Rent received 6mths +£6600 +£6000
Speculative rent premium +£600 +£0
Marketing costs
10% of £6600 + vat @ 17.5% -£775.5 -£0
Newspaper add -£40 -£40
Internet marketing -£30 -£30
To let board -£0 -£30
Total marketing costs -£845.5 £-100
Real marketing cost (speculative rent premium – marketing costs) -£245.5 £-100
Total net income (income – marketing) £5754.5 £5900
Variance (net income agent vs. DIY) -145.5 +145.5

Scenario 1.   The letting agent comes up trumps! 

The letting agent delivers the perfect tenant to the landlord, who is prepared to pay the speculative £1100 pcm.  As  landlords can see from the table the real marketing costs, taking into account the speculative rent premium is a more acceptable £245.50 as a posed to the actual cost of £845.50.  The latter represents 12.8% of the 6 months rental income, not an insignificant amount to a landlord.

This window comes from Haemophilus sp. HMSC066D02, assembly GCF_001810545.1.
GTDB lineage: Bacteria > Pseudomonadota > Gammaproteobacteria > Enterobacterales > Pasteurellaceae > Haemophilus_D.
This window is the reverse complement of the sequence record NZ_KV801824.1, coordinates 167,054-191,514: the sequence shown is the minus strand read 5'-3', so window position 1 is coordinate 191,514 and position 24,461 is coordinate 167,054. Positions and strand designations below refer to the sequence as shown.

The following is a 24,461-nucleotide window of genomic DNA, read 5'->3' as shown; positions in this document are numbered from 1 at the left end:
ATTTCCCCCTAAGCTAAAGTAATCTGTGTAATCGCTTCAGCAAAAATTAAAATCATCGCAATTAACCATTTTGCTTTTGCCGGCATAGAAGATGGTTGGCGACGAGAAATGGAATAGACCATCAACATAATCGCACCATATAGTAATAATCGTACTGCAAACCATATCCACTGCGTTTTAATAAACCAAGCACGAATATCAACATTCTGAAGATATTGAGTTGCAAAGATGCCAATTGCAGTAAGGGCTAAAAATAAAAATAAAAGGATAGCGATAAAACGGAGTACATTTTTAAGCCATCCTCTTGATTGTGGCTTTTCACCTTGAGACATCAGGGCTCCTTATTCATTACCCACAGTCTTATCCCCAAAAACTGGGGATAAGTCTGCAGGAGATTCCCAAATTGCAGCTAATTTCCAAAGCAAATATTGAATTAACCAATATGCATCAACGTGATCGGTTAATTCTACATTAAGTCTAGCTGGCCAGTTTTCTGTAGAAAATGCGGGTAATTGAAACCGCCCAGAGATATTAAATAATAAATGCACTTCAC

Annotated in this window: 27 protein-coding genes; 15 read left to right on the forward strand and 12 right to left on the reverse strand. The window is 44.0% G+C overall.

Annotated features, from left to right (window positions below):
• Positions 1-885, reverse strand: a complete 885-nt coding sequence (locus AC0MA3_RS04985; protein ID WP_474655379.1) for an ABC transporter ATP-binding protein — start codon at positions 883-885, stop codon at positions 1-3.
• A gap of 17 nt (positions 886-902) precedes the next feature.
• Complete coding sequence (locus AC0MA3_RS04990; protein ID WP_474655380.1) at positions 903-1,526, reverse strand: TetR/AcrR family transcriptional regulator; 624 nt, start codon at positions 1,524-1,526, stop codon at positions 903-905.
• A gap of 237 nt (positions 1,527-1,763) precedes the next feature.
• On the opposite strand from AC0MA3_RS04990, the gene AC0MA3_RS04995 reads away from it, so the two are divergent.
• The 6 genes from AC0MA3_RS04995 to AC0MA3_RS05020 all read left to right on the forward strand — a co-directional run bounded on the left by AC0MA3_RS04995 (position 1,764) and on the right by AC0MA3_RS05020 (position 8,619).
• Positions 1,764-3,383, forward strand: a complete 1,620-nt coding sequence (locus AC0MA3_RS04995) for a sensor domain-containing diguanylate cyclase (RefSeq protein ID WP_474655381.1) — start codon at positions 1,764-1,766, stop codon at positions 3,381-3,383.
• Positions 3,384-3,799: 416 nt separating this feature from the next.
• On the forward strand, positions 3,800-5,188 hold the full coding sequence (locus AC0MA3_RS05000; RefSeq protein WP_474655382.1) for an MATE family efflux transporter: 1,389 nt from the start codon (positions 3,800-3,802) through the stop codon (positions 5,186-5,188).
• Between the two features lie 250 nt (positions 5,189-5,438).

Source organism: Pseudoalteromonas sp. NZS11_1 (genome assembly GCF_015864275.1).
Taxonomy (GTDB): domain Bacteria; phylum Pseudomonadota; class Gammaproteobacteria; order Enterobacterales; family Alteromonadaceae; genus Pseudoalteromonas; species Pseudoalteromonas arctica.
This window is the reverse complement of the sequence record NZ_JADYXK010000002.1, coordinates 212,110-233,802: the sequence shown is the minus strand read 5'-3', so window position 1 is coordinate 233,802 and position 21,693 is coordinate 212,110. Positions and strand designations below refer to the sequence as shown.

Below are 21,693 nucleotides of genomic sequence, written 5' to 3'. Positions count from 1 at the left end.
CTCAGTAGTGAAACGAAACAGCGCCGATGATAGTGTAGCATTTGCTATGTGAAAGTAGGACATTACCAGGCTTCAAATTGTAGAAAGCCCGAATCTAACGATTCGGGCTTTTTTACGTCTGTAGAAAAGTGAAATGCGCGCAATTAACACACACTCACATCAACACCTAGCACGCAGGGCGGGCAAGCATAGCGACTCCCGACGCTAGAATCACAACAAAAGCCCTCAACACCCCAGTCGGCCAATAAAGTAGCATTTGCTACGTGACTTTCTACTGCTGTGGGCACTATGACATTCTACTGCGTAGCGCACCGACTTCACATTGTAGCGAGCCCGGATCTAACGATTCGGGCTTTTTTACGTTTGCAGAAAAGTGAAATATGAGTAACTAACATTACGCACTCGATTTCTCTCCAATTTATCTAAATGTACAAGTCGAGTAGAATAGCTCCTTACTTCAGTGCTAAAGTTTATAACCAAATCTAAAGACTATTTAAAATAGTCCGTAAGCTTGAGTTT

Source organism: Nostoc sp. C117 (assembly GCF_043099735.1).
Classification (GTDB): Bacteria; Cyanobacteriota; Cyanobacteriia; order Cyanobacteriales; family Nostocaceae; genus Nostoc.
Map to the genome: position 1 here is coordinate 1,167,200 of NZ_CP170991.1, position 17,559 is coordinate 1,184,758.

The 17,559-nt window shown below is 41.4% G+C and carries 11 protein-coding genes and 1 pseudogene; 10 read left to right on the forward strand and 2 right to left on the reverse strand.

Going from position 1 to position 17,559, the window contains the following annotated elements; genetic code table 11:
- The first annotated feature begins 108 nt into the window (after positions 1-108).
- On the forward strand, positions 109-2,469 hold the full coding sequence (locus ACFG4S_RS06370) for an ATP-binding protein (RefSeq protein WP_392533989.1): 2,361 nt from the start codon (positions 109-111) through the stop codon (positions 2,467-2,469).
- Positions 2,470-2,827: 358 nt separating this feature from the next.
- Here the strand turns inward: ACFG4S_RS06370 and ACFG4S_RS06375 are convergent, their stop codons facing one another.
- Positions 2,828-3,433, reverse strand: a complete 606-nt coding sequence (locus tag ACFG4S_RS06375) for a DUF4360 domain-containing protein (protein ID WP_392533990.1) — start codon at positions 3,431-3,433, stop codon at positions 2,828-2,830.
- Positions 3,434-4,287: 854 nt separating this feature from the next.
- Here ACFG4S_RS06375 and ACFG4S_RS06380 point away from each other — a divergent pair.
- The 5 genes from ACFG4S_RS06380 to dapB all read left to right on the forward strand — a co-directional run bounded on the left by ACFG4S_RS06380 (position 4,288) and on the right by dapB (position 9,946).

Scenario 2.   Property let privately

If we now assume that the landlord lets the property privately for £1000 pcm.  It has however only cost  the landlord £100 to market the investment property.  The landlords net income is still near the £1000.  In fact, the landlord would be over £145 better off over the 6 months than letting the property through a letting agent.  A couple of points I would make to landlords about this technique.

1. It is possible for landlords to find letting agents that will work for less than the 10% used here.  For example, there are likely to be letting agents that use a fixed letting fee approach.  Therefore, letting costs fall proportionally as rents rise.